- Killer Whales (Orcinus orca) Sighted West of Ni'ihau, Hawai'i
A rare sighting of five killer whales (Orcinus orca), including one juvenile, occurred on 20 March 2000 during an aerial survey of waters west of the Hawaiian island of Ni'ihau. The sighting occurred ca. 11 km west of Kamalino Bay on Ni'ihau, at 21° 49´N, 160° 20´W. Killer whales are not unknown in Hawaiian waters, but the most recent confirmed sighting on record for Hawaiian waters was in 1979.
On 20 March 2000 during an aerial survey of marine mammals in Hawaiian waters, four large delphinids and one juvenile were sighted approximately 11 km west of Kamalino Bay on Ni'ihau (21° 49´N, 160° 20´W) in waters approximately 1830 m (1000 fathoms) deep. The animals were circled for 7 min at an altitude of 244 m, during which time two photographs (Figure 1) were obtained through a belly window using a Pentax 645 camera with a 206-mm lens. Simultaneously, altitude measurements were obtained with a radar altimeter (Collins 50A). Positive identification of species at the time of sighting was hampered by glare. One observer (M.W.N.) commented that the animals appeared "unusually robust." In the absence of positive identification, the sighting was recorded as "unidentified delphinids."
Subsequent inspection of the photographs revealed clear diagnostic features of killer whales (Orcinus orca), including evidence of white eye patches on three individuals, white anus patch on two individuals, a relatively tall dorsal fin on one individual, and light gray saddle marking behind the dorsal fin of one individual. The clearest diagnostic feature evident in the photographs was the characteristic wide, paddle-shaped flippers that are almost as wide as they are long (Leatherwood et al. 1988). Leatherwood et al. (1988) noted that killer whales can sometimes be confused with false killer whales (Pseudorca crassidens) and Risso's dolphins (Grampus griseus). However, the paddle-shaped flippers distinguish them from both of these species, and the dark coloration and larger body size (≤ 9 m) distinguish them from Risso's dolphins (≤4 m). By knowing the precise altitude via the radar altimeter, combined with the use of a calibrated camera system, we were able to apply standard photogrammetric techniques (Baker 1960, Perryman and Lynn 1993) to the two photographs. We estimated that the adults ranged in length from approximately 4.7 to 6.5 m, and the juvenile was approximately 3.8 m in length.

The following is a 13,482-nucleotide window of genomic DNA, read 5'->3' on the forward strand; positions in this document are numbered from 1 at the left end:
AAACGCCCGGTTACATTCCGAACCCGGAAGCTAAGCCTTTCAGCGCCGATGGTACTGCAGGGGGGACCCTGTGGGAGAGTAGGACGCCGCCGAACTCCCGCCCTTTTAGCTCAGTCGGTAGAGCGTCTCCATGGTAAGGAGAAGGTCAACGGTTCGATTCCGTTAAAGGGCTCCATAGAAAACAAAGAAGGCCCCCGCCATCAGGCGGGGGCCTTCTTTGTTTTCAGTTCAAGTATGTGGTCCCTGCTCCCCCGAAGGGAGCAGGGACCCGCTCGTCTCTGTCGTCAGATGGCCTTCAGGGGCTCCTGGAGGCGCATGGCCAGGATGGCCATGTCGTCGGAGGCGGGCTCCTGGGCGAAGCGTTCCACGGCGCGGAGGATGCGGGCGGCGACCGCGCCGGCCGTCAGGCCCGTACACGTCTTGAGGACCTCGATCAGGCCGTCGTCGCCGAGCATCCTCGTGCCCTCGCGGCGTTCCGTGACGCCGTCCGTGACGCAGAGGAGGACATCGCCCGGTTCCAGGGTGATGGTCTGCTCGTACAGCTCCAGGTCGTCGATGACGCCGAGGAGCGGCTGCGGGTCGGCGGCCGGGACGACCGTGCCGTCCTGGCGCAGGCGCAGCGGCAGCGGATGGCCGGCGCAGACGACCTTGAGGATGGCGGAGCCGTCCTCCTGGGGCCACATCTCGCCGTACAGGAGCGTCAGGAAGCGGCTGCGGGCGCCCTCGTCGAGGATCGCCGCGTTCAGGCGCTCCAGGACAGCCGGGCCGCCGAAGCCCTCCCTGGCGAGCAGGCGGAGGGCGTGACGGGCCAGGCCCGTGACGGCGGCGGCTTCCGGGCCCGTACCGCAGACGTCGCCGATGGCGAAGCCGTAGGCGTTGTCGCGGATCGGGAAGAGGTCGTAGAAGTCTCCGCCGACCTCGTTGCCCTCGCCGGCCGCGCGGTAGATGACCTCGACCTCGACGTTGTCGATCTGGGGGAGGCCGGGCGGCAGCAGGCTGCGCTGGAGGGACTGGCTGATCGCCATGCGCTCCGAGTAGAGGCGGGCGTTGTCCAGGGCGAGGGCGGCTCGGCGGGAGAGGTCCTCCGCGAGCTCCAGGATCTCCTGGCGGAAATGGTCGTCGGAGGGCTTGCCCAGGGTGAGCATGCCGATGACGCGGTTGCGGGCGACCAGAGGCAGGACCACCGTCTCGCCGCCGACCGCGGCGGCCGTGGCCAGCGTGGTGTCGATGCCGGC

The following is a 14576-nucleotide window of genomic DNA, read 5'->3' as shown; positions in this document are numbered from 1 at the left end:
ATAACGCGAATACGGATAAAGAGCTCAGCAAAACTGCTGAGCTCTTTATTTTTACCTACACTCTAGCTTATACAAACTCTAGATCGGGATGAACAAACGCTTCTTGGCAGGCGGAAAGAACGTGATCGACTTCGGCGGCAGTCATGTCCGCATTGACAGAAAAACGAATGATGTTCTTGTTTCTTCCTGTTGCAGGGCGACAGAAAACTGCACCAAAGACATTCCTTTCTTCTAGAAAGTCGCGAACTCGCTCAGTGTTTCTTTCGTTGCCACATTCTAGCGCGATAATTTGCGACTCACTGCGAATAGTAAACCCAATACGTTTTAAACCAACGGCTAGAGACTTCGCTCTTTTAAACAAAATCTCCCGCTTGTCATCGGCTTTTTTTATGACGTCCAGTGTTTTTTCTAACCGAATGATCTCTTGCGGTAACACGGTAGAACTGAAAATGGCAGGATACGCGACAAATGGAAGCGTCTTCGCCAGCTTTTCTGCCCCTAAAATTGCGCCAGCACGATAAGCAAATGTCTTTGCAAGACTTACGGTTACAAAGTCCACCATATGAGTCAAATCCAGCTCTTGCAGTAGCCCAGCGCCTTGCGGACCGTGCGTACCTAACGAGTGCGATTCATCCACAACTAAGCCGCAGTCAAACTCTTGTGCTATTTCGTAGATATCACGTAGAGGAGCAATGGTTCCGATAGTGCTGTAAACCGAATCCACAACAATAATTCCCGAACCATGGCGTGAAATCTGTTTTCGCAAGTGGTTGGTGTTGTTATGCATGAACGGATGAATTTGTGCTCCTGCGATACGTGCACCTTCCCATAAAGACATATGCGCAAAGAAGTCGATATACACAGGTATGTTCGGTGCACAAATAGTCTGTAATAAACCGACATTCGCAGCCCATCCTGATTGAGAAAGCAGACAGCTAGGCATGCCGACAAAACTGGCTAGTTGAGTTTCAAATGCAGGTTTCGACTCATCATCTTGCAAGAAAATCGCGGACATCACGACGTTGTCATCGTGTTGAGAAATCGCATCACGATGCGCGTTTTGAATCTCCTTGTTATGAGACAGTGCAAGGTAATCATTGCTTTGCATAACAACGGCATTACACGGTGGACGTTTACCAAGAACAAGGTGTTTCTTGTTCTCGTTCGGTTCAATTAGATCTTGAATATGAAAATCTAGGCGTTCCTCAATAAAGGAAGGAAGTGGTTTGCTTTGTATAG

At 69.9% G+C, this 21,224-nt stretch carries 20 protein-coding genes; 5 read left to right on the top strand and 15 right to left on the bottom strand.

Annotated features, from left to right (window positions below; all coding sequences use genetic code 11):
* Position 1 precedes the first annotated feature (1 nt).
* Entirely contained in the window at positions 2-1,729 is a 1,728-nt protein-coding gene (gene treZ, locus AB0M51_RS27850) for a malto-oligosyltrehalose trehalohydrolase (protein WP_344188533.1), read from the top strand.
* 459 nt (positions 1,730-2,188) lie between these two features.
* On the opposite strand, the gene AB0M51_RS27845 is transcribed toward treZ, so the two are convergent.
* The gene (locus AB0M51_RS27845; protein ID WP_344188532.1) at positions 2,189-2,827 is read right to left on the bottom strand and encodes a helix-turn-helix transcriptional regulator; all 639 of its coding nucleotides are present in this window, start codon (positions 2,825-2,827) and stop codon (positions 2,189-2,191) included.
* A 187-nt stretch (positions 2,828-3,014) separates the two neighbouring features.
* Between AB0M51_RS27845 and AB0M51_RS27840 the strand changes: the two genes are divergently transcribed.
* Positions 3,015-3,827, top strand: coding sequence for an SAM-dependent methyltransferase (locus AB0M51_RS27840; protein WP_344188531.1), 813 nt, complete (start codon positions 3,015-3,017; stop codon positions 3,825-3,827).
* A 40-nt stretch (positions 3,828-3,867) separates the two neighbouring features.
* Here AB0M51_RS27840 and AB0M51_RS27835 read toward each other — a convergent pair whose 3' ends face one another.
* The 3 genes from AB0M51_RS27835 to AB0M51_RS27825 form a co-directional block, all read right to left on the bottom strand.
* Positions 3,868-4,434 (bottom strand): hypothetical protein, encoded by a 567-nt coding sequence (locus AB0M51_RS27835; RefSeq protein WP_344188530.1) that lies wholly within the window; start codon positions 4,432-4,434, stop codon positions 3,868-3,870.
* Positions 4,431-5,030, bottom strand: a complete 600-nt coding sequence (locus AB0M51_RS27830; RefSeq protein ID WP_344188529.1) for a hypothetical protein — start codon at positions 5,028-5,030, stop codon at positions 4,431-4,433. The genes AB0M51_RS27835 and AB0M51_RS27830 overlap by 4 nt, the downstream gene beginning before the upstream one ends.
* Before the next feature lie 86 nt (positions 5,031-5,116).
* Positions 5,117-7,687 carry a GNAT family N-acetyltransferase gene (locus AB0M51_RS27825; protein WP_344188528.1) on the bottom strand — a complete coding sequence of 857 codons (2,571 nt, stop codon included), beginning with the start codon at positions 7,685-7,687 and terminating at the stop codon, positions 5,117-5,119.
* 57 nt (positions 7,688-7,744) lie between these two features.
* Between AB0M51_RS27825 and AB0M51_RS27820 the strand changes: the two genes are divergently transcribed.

In the first photograph, the four adults were arranged two abreast, with the juvenile trailing behind. In the second photograph, taken several minutes later, the adults were spread farther apart and the juvenile appeared to be swimming either canted to one side or inverted (based on the greater proportion of white coloration) just behind and below the right pectoral flipper of the largest adult. It is likely that this adult was a male, due to the larger flippers and flukes (Dahlheim and Heyning 1999).
Killer whales are not unknown in Hawaiian waters, but are sufficiently rare to be worthy of note. The earliest record appeared in the Honolulu Star-Bulletin of 26 February 1938 (cited in Tomich 1986), which described a sighting off Olowalu, Maui. Because [End Page 301]
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photographs were not included in the report, verification of species is uncertain. Richards (1952) examined photographs of an animal stranded on 25 January 1950 at South Point, Hawai'i, and identified it as a male killer whale. Shallenberger (1981) reported sightings of killer whales off the Wai'anae coast of the island of O'ahu in January 1978 by a University of Hawai'i research vessel, and a sighting of killer...